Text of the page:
Neurocognitive research finds that gamers are better at timing their reactions than non-gamers

A study in a virtual reality environment found that action video game players have better indirect temporal skills than non-gamers. They are better at preparing to time their reactions in tasks that require quick reactions and do it automatically, without consciously working on it. The paper was published in Communication Biology.

Many research studies have shown that playing video games enhances cognitive function. These include an increased ability to learn on the fly and improved attentional control. The extent of these improvements is unclear and also depends on the game.

Success in action video games depends on players’ ability to make accurate responses at the right time. Players benefit from practice in which they improve their time-related expectations for in-game developments, even when they are not aware of it. This largely unconscious process of processing time and preparing to react in time based on expectations of how the situation the person is in is called contingent time processing.

It stands in contrast to explicit temporal processing in which a person makes a conscious effort to prepare to act in time. Implicit temporal processing has attracted the interest of researchers because it is precisely these mechanisms that appear to be impaired in patients with schizophrenia and other major mental disorders. Could video games be used as a rehabilitation tool for these disorders?

“Video gaming is one of the most widespread recreational activities around the world and across generations,” said study author Francois R. Foerster, a cognitive neuroscientist at the Center for Research in Cognition & Neuroscience at the Université Libre de Bruxelles. “Like other everyday activities, video gaming may have shaped the way we perceive and think about the world for several decades. Understanding the impact of video gaming on our brains seems to me to be a critical societal quest that can lead to the development of fun therapeutic solutions.”

To study whether video games actually improve implicit temporal processing, Foerster and his team devised a study in which they monitored the reactions and electrical brain activity of a group of gamers and a group of non-gamers in a virtual reality environment. The study included 23 gamers (mean age 25, 4 female), defined as those who spent at least 5 hours per week playing action video games in the past year, and another 23 participants who played little or no action video games in the past year (mean age 27 years old, 7 women).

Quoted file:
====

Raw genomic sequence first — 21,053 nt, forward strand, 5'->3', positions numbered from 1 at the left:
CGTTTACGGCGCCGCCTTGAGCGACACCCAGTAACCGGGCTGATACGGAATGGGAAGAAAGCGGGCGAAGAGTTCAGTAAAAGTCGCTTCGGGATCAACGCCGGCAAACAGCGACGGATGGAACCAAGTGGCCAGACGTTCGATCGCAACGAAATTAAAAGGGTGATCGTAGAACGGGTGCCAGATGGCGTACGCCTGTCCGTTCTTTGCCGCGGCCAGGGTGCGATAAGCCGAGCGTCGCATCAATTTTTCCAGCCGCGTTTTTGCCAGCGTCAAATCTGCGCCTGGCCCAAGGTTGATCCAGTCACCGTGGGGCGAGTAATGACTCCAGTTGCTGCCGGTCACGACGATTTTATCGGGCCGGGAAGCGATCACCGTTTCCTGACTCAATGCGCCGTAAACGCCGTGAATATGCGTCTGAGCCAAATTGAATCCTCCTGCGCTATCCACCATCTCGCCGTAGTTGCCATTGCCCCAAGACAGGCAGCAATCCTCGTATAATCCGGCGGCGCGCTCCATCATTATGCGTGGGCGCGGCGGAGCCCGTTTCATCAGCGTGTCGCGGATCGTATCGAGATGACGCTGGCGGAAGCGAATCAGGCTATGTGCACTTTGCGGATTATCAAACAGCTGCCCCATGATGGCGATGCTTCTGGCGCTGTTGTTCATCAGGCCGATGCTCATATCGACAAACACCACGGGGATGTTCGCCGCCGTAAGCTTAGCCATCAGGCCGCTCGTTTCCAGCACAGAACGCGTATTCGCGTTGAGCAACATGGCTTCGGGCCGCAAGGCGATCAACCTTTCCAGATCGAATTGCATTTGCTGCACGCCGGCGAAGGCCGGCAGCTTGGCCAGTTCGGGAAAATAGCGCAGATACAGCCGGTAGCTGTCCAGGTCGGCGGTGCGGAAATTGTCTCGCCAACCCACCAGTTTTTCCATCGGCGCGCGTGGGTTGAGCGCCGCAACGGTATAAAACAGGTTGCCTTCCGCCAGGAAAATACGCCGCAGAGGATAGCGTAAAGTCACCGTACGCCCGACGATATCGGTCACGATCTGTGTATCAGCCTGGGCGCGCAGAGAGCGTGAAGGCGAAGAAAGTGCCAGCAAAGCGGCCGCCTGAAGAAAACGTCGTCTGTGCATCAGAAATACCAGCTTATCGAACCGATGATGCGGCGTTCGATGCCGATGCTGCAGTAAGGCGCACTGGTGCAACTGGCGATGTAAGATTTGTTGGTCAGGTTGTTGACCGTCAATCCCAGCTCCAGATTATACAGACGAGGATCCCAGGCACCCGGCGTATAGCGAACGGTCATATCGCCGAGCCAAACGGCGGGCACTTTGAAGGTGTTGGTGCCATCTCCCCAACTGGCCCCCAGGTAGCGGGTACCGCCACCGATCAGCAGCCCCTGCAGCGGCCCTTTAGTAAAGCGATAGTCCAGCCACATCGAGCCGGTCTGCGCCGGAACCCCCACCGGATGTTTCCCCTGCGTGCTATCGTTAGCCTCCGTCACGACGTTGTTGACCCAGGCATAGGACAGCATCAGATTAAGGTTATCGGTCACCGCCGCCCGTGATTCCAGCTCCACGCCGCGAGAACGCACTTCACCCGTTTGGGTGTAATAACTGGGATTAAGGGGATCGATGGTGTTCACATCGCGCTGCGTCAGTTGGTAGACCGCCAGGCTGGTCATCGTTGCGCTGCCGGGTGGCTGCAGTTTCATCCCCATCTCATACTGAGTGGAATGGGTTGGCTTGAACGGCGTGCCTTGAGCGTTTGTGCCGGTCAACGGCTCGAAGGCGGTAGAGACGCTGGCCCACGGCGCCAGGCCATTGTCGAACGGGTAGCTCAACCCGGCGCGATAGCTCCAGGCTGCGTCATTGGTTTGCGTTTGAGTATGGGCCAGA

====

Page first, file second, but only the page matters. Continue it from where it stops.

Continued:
Each participant sat in a chair and was immersed in a virtual reality environment consisting of an empty room in which they faced four robots. Each of the robots had a light whose color and onset were manipulated (target).

“In our work, a target appears with varying delays after an initial warning signal. Participants were informed of the two possible preperiods, i.e., 400 ms (short PP) or 1000 ms (long PP). The warning signal and target were built into robots, which created an environment closer to video games and more fun than traditional computer-based tasks. Participants reacted to the target by pressing a button as quickly as possible,” the authors explained.

The occasions when a participant pressed a response button before the stimuli were presented were recorded and used as an assessment of impulsivity. Eye-tracking software was used to monitor the participants’ binocular gaze during the experiment, and the researchers also monitored their brain’s electroencephalographic (EEG) activity continuously.

Contrary to widely held beliefs in the general public that video gamers are impulsive, analysis of early responses (response before the lights/targets were presented) showed no evidence to support this. There was no difference between players and non-players in the number of premature responses. Compared to non-gamers, the researchers found that gamers showed improved responsiveness when the previous period was long.

“In our daily lives, we are constantly interacting with our environment in real time,” Foerster told PsyPost. “This is because our brains expect never, where and what we are going to perceive that we will behave in the best case. The study shows that people who play action video games have better prediction skills never they will have to wait to see something concrete.”

“What was most surprising was that the oculomotor reflex of action video game players appeared faster than non-video game players when anticipating the onset of a light,” he added. “This oculomotor reflex, which reflects the stability of your gaze, is completely automatic and non-conscious.”

The study sheds important light on specific neurocognitive skills acquired through video games. The study authors note, however, that the design of this study does not allow for strong causal inferences to be made about the game’s effect on temporal cognition. Specifically, future research should also examine the possible influence of prior VR experience on outcomes.

“Knowing how playing video games leads to improved time expectations is essential,” Foerster said. “Are there specific games that cause this improvement? How long do we have to play to get the beneficial effect? These questions are critical, as play-based interventions could help patients with time disorders, as encountered in multiple psychiatric populations.”

The study, “Neurocognitive analyzes reveal that video game players exhibit enhanced implicit temporal processing,” was authored by Francois R. Foerster, Matthieu Chidharom, Anne Bonnefond, and Anne Giersch.

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